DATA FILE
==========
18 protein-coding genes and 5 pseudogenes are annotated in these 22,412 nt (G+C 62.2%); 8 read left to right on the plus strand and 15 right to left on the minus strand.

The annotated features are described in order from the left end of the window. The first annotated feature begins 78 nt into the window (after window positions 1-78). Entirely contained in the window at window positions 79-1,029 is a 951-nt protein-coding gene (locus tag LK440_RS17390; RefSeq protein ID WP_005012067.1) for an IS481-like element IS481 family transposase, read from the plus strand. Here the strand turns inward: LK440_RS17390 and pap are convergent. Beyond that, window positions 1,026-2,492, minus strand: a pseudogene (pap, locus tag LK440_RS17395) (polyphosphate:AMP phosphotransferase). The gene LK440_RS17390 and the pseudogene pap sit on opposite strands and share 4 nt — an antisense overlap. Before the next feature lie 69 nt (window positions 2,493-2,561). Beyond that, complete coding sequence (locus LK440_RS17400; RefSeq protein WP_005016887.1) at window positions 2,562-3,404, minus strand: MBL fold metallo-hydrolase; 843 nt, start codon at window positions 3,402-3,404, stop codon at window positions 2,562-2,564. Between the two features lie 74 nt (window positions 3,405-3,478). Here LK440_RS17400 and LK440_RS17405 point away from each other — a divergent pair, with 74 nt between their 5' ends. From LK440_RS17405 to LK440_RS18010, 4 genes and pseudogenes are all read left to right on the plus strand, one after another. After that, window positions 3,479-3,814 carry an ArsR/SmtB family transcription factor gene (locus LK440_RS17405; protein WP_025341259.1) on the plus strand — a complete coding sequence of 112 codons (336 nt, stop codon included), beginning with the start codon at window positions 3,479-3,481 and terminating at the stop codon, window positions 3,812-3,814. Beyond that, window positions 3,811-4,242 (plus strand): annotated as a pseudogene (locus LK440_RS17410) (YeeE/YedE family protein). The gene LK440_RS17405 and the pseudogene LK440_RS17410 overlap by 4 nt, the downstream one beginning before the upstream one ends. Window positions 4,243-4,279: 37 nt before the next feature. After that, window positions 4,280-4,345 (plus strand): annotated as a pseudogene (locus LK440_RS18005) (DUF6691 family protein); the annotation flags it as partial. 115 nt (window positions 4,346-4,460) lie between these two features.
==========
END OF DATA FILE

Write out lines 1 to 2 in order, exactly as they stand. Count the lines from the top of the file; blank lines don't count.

18 protein-coding genes and 5 pseudogenes are annotated in these 22,412 nt (G+C 62.2%); 8 read left to right on the plus strand and 15 right to left on the minus strand.

The annotated features are described in order from the left end of the window. The first annotated feature begins 78 nt into the window (after window positions 1-78). Entirely contained in the window at window positions 79-1,029 is a 951-nt protein-coding gene (locus tag LK440_RS17390; RefSeq protein ID WP_005012067.1) for an IS481-like element IS481 family transposase, read from the plus strand. Here the strand turns inward: LK440_RS17390 and pap are convergent. Beyond that, window positions 1,026-2,492, minus strand: a pseudogene (pap, locus tag LK440_RS17395) (polyphosphate:AMP phosphotransferase). The gene LK440_RS17390 and the pseudogene pap sit on opposite strands and share 4 nt — an antisense overlap. Before the next feature lie 69 nt (window positions 2,493-2,561). Beyond that, complete coding sequence (locus LK440_RS17400; RefSeq protein WP_005016887.1) at window positions 2,562-3,404, minus strand: MBL fold metallo-hydrolase; 843 nt, start codon at window positions 3,402-3,404, stop codon at window positions 2,562-2,564. Between the two features lie 74 nt (window positions 3,405-3,478). Here LK440_RS17400 and LK440_RS17405 point away from each other — a divergent pair, with 74 nt between their 5' ends. From LK440_RS17405 to LK440_RS18010, 4 genes and pseudogenes are all read left to right on the plus strand, one after another. After that, window positions 3,479-3,814 carry an ArsR/SmtB family transcription factor gene (locus LK440_RS17405; protein WP_025341259.1) on the plus strand — a complete coding sequence of 112 codons (336 nt, stop codon included), beginning with the start codon at window positions 3,479-3,481 and terminating at the stop codon, window positions 3,812-3,814. Beyond that, window positions 3,811-4,242 (plus strand): annotated as a pseudogene (locus LK440_RS17410) (YeeE/YedE family protein). The gene LK440_RS17405 and the pseudogene LK440_RS17410 overlap by 4 nt, the downstream one beginning before the upstream one ends. Window positions 4,243-4,279: 37 nt before the next feature. After that, window positions 4,280-4,345 (plus strand): annotated as a pseudogene (locus LK440_RS18005) (DUF6691 family protein); the annotation flags it as partial. 115 nt (window positions 4,346-4,460) lie between these two features.